Glacier recession has led to an upward migration of Alpine plants at a rate of 0.5 - 4 m per decade. In the long run, lowland plants will displace Alpine species to ever-higher altitudes until they simply have nowhere to go at all, effectively forcing them into extinction.
The expansion of exotic species from parks and gardens is another potential threat posed by climate change and can already be observed in the Southern Alps where evergreen trees (even palm trees!) are invading the natural forests.
The species composition of plant communities could change with consequences as yet unknown for the whole food chain.
The invasion of southern pathogens, bringing diseases against which the flora and fauna of the Alps have no defence, could also be a consequence of global warming.
Global warming will also bring about changes in rain and snowfall patterns and an increase in the frequency of extreme meteorological events, such as floods and avalanches.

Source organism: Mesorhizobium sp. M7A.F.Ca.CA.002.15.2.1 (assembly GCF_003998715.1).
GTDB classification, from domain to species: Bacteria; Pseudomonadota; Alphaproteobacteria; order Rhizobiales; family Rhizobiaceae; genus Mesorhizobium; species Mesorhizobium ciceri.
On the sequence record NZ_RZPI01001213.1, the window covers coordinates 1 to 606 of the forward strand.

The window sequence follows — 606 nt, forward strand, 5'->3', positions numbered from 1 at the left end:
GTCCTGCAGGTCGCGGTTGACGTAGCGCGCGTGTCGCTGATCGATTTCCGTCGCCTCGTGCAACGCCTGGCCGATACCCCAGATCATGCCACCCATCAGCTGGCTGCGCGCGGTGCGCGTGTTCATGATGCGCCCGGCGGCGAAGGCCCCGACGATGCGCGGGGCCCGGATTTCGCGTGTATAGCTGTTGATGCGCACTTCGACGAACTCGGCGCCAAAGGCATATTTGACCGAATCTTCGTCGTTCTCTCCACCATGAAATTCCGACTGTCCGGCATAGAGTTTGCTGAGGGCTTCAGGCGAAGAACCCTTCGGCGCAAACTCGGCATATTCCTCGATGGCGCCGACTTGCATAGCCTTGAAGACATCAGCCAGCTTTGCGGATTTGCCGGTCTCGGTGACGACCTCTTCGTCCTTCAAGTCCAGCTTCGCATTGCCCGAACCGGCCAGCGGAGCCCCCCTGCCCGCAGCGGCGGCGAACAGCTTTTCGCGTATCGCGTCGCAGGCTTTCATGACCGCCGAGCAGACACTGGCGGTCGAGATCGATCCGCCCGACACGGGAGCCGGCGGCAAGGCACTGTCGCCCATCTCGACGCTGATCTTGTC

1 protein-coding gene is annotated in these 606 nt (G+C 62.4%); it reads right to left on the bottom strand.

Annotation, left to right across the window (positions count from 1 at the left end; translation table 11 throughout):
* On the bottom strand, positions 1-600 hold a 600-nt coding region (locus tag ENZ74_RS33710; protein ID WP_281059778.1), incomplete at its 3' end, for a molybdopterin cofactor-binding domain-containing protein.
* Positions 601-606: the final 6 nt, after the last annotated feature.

Higher temperatures will degrade the permafrost layers, causing slope instability and rock falls and landslides.
What We Do
The Pasterze Glacier lies in the Hohe Tauern mountain range of the Alps, along the northeastern slope of Austria's tallest mountain, Grossglockner, and flows into the Moell River. The 9 km-long Pasterze is currently losing 5 m in height and 20 m in length every year. The retreat of Pasterze is monitored by satellite and is used in many models to estimate the loss of mountain glaciers around the world.
© Infographic for the Alpine ecoregion. The Alps have warmed by 1.5 degrees celcius in the last century. © WWF European Alpine Programme
The Alps have warmed by 1.5 degrees celcius in the last century.